I have been curious about the Great Salt Lake for many years. I imagined it to be in an area of wide mucky shores that would be difficult to access, much like some of the prairie lakes here in Alberta that are slowly evaporating. These lakes are remnants of the ancient glacial lakes that once covered Alberta. They have no continuous source of water to feed them, so when drought occurs, as has for the last few years, the lakes shrink rapidly. Great Salt Lake behaves somewhat like this but does have some continuous sources of replenishment from the melting snows of the mountains and small river feeds. This allows the great lake to shrink at a much slower rate that our prairie lakes. Scott said that the lake experiences seasonal depth changes by a few feet but is generally becoming shallower over time. This is evidenced by obvious rings seen on the sides of the surrounding hills and mountains. There are at least three flat areas on the sides of the hills and mountains where ancient shorelines once existed. It is easy to deduce that the flat rings were created by sediments that washed up on shorelines that lasted for very long periods of times. There were other times when drought caused the lake to evaporate much faster than the seasonal snows and rains could replenish it so that the shoreline was not built up by sedimentary deposits and the slopes of the hills and mountains are steeper.

The entire region around the lake is a lesson in the life-cycle of a lake. It is also an interesting study in geology and erosion. The shoreline is rife with very interesting patterns of erosion due to the solubility of the rock formations. The shores are often made of gritty, coarse and pitted rocks that are very easy to walk along, even on steep slopes. There is an odd formation of what looks like red-colored calcium carbonate that seems to cement thousands of small rounded pieces of quartzite that could only have been shaped by hundreds of years of exposure to water movement, yet they are not widely scattered but appear cemented together in one gigantic lump that looks like something left behind by a stone-eating brontosaurus (see picture). The variability of geological formations on and around this island is enough to keep any interested party busy for a good week or two of exploring.

One concern that eventually kept Scott’s mind occupied originated by my intent desire to keep rounding corners to see what was coming up next. He knew, as I know, that for every mile “out”, there must be a mile “back”. He is acutely aware of how this lake can lure a paddler along until suddenly the brilliant day skies give way to nightfall. Apparently, he voiced his concerns to Marianne but I was either out of earshot or using selective hearing to avoid responding to ideas such as turning around and heading back. I was finally convinced to turn around some time after we rounded the northern tip of Antelope Island and were heading south. That was about where we spotted the tumbleweed in the water. That was also in the area where we spied a bison grazing on the slope of the hill. I should mention that the island was populated with bison many years ago. The existing herd is now used as a feeder heard to supply bison for other areas around the lake.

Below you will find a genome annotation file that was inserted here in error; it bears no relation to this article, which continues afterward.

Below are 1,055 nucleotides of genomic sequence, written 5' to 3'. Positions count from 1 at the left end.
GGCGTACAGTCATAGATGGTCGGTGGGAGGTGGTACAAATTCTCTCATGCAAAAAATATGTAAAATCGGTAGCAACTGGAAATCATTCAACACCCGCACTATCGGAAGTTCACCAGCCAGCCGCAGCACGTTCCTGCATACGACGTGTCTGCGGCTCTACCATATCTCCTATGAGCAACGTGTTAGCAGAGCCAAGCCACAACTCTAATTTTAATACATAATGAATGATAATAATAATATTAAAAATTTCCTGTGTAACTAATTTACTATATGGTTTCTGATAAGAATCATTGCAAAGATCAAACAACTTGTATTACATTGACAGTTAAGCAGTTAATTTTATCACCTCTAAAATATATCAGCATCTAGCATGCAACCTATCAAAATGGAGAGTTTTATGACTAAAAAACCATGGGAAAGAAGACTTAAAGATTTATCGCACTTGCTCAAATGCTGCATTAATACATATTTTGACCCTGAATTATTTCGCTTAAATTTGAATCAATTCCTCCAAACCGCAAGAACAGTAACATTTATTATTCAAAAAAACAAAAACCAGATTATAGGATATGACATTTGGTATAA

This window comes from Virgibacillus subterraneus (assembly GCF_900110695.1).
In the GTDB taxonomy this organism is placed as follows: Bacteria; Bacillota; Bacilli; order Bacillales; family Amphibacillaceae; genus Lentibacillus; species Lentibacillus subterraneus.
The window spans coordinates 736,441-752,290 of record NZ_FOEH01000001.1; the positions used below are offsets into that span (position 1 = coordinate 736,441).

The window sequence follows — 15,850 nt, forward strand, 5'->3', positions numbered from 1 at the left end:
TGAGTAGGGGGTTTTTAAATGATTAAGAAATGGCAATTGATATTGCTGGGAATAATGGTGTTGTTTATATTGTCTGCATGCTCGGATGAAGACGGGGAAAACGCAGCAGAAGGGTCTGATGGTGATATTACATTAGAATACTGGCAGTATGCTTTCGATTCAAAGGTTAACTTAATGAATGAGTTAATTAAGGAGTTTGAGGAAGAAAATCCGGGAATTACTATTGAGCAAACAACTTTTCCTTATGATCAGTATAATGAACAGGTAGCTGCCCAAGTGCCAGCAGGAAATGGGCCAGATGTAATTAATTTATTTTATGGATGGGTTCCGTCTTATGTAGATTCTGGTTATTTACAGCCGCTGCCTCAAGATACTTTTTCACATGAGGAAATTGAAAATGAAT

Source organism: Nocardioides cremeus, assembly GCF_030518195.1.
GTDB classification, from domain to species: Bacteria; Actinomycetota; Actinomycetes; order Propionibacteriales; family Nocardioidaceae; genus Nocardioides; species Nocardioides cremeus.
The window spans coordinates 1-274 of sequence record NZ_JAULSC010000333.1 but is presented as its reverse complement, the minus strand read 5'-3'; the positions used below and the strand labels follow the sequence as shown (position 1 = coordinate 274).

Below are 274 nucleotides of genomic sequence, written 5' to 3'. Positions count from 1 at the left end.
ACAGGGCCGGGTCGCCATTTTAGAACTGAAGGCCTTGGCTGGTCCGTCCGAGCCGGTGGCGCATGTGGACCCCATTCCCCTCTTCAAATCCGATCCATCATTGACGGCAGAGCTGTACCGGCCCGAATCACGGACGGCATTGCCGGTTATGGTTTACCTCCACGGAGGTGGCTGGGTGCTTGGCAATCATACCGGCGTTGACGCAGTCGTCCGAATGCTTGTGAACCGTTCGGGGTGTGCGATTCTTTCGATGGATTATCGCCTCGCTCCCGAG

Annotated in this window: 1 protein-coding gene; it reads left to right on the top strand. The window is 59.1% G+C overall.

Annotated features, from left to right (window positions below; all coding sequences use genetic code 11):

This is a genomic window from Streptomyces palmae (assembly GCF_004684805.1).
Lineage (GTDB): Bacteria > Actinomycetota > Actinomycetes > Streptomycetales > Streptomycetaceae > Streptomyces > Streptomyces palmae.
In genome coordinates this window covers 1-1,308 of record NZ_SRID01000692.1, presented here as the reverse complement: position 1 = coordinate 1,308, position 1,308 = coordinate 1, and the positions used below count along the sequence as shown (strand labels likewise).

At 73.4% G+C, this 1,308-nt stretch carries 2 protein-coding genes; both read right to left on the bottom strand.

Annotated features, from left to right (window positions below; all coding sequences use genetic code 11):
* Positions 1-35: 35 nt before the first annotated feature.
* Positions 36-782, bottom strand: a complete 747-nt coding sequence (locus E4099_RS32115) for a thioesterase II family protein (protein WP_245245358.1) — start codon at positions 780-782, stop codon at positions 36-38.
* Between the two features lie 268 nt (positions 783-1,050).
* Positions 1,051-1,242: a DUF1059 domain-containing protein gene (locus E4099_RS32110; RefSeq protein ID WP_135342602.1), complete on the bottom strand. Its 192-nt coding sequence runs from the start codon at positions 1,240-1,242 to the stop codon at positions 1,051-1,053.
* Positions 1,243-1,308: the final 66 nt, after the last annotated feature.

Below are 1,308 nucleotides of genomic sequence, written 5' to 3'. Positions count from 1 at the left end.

The return trip to the marina was not hurried but direct. The paling sun was hanging above the horizon, not appearing to set but no longer pushing radiant warmth onto my back. We chatted amicably with what seemed like conversational endnotes as we moved along, knowing our day was ending. The weather had granted us a boon today that would prove to be unparalleled over the next few days. It was reluctance that I turned the VJ into the harbor but I felt happiness that we all got to share the days experience together. We would get together one more time at the lake but only as a party of three after Marianne and I completed a short two-hour paddle on our own.

On January 01, we would hook up with Chris Ostiland to share chat and pizza before leaving Salt Lake City to do the return trip home to Edmonton. Oddly enough, we barely talked about kayaking at all. I found Scott, Chris and his wife, Lori, to be interesting and engaging personalities that were a pleasure to be acquainted with. Overall, my experience in Utah was very pleasant and enjoyable. The fine folks I met while staying in Salt Lake City were welcoming, pleasant and informative when need be. I even managed to take in a Utah Jazz game, my first NBA experience, and watched the Jazz win against the 76’ers in a game that left my finger nails chewed to the quick.

My last act in Salt Lake City was to give an old, cold and shaking homeless man a dollar after the game. He was leaning on some signage in front, begging in front of the Delta Center. No one was helping him so I handed him a dollar and suddenly others responded in like. I got the tickets for the game from a generous parking lot attendant who had two spares to give, so I paid it forward to the old man.

Robert N Pruden